Are stronger memories forgotten more slowly? No evidence that memory strength influences the rate of forgetting

Haggar Cohen-Dallal*, Isaac Fradkin, Yoni Pertzov

*Corresponding author for this work

Research output: Contribution to journalArticlepeer-review

10 Scopus citations

Abstract

Information stored in visual short-term memory is used ubiquitously in daily life; however, it is forgotten rapidly within seconds. When more items are to be remembered, they are forgotten faster, potentially suggesting that stronger memories are forgotten less rapidly. Here we tested this prediction with three experiments that assessed the influence of memory strength on the rate of forgetting of visual information without manipulating the number of items. Forgetting rate was assessed by comparing the accuracy of reports in a delayed-estimation task following relatively short and long retention intervals. In the first experiment, we compared the forgetting rate of items that were directly fixated, to items that were not. In Experiments 2 and 3 we manipulated memory strength by extending the exposure time of one item in the memory array. As expected, direct fixation and longer exposure led to better accuracy of reports, reflecting stronger memory. However, in all three experiments, we did not find evidence that increased memory strength moderated the forgetting rate.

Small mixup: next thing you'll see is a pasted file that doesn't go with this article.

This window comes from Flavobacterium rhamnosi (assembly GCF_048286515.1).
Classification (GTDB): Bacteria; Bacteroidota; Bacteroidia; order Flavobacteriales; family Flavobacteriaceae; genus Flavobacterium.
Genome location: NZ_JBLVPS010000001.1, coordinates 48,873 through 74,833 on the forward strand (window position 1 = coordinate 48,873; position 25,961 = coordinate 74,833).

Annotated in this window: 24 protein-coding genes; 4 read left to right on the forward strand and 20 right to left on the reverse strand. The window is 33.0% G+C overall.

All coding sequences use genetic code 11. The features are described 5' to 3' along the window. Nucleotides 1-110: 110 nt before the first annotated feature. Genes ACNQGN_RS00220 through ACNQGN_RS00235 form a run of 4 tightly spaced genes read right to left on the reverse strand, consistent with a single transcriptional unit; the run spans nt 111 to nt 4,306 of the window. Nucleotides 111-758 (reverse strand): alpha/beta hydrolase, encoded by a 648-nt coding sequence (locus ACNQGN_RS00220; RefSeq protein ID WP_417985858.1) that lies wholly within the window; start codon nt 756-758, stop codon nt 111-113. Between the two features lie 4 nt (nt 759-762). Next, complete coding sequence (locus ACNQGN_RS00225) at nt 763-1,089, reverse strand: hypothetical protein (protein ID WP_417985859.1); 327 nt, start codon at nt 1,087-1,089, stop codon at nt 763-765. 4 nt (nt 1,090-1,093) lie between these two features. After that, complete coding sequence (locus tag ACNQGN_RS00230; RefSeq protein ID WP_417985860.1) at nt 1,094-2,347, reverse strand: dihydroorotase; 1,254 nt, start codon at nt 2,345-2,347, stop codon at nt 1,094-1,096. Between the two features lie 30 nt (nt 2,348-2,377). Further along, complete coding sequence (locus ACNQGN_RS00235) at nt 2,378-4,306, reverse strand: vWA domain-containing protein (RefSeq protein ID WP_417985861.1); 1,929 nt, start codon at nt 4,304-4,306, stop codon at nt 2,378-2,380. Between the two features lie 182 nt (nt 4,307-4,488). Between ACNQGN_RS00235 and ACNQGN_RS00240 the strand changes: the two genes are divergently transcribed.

Original languageAmerican English
Article numbere0200292
JournalPLoS ONE
Volume13
Issue number7
DOIs
StatePublished - Jul 2018

Bibliographical note

Publisher Copyright:
© 2018 Cohen-Dallal et al. This is an open access article distributed under the terms of the Creative Commons Attribution License, which permits unrestricted use, distribution, and reproduction in any medium, provided the original author and source are credited.

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